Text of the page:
Relief is a powerful emotion. It is also common. Many individuals experience relief, or a feeling of reassurance or relaxation, following the release of anxiety or distress. It’s akin to a breath of fresh air, like smelling flowers for the first time. But it is not an emotion typically used to describe grief or loss, because most people do not feel relieved when a loved one dies. But I did, and I still do.
When my mother passed in June, I felt comfort and happiness. There was both respite and reprieve. Why? Because my mother was a complex woman. She was mentally unwell, and struggled with addiction later in life. Because my mother was a mean woman — she regularly said “fuck this” and “to hell with that” — and because my mother was abusive, through and through.
For 36 years, I was a victim of her emotional manipulation and verbal abuse. Her death brought me closure. My mother’s death brought me solace, and yes, relief.
Of course, I am not proud that this was my initial reaction. Rather, I am angry; ashamed. I mean, what type of person feels gratitude and relief over death, especially their own mother’s? But in order to understand my reaction, you have to understand the person my mother was and the type of life she lived. It’s also important to understand the relationship we did (or, rather, did not) have.
You see, my mother was — as I mentioned — a complicated woman. She struggled with undiagnosed and untreated depression for years. Weeks of my childhood were lost to her illness, to its misery and manipulation. She was cold and callous. Growing up, she told me I stupid and worthless, a disappointment, a fuck-up. She criticized and cursed me. Once she called me a mistake. And my mother was sick. She turned to alcohol in her fifties, consuming 10 to 12 beers every day. And this made our relationship difficult, at best.
I didn’t hate my mother, but I did hate the person she became — and the things she did. Our relationship was a constant struggle, fraught with perpetual trauma. I never felt like I was enough. I was always less than. By maintaining a relationship with her, I remained something of a victim, never able to overcome years of neglect and abuse.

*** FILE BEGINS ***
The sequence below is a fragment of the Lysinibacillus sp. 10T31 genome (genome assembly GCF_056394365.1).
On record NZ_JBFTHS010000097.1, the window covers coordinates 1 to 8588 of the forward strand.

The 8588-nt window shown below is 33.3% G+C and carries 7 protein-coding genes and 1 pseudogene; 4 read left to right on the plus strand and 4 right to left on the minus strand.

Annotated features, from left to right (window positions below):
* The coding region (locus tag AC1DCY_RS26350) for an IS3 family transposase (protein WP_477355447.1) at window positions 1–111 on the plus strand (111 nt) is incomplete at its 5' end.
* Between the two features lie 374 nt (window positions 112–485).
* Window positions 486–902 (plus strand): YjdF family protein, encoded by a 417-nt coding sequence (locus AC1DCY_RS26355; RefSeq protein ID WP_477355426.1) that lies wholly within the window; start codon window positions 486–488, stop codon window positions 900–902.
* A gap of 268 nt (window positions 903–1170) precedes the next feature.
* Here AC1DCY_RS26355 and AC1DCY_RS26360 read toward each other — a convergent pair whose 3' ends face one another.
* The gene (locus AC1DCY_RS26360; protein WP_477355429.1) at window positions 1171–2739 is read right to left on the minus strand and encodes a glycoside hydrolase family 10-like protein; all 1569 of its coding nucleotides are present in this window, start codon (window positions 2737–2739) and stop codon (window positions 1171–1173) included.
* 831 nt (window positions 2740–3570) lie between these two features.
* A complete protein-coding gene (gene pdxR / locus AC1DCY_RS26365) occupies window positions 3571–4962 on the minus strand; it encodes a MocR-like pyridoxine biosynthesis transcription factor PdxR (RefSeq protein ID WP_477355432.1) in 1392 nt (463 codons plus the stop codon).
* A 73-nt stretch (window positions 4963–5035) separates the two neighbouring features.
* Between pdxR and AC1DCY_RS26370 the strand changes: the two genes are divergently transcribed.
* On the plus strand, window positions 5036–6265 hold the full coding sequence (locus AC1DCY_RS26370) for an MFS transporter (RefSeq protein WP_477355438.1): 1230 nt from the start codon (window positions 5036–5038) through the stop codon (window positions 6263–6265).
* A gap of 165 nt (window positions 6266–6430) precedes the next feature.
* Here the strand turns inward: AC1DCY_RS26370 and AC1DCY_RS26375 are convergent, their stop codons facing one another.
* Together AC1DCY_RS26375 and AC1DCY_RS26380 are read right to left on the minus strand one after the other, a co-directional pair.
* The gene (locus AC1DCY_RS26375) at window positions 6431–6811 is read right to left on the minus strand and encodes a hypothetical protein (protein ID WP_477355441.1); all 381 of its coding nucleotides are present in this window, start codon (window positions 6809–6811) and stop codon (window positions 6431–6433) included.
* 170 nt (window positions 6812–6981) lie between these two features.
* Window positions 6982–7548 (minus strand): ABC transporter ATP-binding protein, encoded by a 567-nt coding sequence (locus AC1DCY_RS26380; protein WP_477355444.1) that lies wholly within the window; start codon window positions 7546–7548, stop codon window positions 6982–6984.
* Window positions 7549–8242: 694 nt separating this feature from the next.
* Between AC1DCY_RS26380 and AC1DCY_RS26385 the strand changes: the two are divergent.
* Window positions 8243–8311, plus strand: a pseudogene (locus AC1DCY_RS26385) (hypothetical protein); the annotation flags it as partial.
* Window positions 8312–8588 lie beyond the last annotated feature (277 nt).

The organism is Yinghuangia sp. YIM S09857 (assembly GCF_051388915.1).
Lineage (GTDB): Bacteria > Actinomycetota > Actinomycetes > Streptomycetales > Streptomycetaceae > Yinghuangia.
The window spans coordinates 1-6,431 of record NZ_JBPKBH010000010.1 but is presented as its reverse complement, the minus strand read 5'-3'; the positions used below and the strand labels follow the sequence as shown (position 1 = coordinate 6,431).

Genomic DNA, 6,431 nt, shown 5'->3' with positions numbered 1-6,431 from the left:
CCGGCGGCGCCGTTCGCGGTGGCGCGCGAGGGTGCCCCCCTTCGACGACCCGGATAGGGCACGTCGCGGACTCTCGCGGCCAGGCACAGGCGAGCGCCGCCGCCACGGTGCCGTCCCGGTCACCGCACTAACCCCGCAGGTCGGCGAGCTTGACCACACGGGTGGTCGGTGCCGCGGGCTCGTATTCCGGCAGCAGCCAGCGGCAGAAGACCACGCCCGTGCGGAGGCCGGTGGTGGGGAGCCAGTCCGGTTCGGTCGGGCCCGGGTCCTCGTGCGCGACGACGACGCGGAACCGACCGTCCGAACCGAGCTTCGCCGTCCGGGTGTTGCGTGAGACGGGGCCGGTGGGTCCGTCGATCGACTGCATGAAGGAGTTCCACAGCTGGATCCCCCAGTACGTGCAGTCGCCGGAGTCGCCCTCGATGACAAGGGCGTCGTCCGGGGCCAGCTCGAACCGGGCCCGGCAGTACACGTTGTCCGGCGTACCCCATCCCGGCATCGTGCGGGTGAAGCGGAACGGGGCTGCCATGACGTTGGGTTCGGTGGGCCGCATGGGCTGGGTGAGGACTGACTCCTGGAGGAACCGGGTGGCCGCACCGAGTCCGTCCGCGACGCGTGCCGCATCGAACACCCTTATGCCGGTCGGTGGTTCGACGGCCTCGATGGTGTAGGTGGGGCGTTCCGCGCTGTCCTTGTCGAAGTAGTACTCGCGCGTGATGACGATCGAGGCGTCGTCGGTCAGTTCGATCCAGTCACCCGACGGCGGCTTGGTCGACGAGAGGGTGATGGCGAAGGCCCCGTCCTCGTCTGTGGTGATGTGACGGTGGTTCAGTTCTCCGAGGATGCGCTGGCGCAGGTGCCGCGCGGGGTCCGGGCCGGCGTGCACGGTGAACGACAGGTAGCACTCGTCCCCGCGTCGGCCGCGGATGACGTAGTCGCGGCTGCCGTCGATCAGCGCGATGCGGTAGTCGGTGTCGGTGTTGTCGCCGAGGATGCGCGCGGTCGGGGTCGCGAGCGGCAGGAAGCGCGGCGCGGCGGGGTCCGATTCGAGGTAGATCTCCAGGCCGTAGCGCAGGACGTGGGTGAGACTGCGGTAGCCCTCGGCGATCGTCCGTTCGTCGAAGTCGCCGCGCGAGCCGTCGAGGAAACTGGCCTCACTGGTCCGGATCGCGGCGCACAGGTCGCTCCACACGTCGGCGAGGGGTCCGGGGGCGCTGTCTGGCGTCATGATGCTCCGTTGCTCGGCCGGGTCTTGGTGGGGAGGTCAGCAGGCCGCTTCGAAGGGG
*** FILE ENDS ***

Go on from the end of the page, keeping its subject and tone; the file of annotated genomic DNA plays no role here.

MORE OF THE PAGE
Loving an addict is fucking hard. I felt like I needed to help her and save her. It was my responsibility, a cross I felt I needed to bear. And that is why, when I got the call that she was “missing” on June 24th, I was calm and composed. The thought of her (possible) death brought me relief because there would be no more pain, for her … and for me.
We would finally be free.
I tried phoning her at 1:00pm, but like my sister, each call went unanswered. My texts were unread. My husband and I drove to her house at 3:00pm. She was home but no one answered. I used a key and let myself into her apartment building. I slowly ascended two flights of stairs, knowing what I would likely find. And then I took a deep breath before opening her door; not because I was scared, but because I could finally breathe. Because the ocean was finally calm. And because I knew that, if I found her, it was over. She would be “at peace,” and I would be safe.
Make no mistake: I didn’t wish death upon her. In fact, despite feeling relieved, I wish she were still alive — because if she were, things may have ended differently. I still yearn for the relationship we could have had, should have had. I mourn the memories we will never make. I also feel immense shame and guilt. Again, I didn’t help her or save her; I didn’t save “us.” And while I am not alone, since millions of individuals experience death-related relief, mine feels dirty and wrong. It is seemingly taboo.
“As logical and as common as the emotion of relief is in grief, it seems like grievers often carry it with them as though it’s a deep, dark secret,” an article on What’s Your Grief explains. “For many, relief feels like something they should be ashamed of, it feels wrong, or as though it’s something they shouldn’t admit to… [but] emotions aren’t mutually exclusive. One emotion [does not] detract from or negate another. You can [also] have two emotions about two totally different aspects of an experience.”
In short, there is no right or wrong way to grieve. But knowing doesn’t necessarily make things better. Hearing your reaction is not “bad” does not make it feel less powerful or intense, but knowing you are not alone may.
Knowing I wasn’t alone helped.
So if you find yourself grieving the loss of a complicated loved one, and feeling relief in the process, understand you aren’t bad. You aren’t crazy, and you aren’t alone. Your thoughts and feelings are valid, no matter what they are, wherever in the grief process you may be.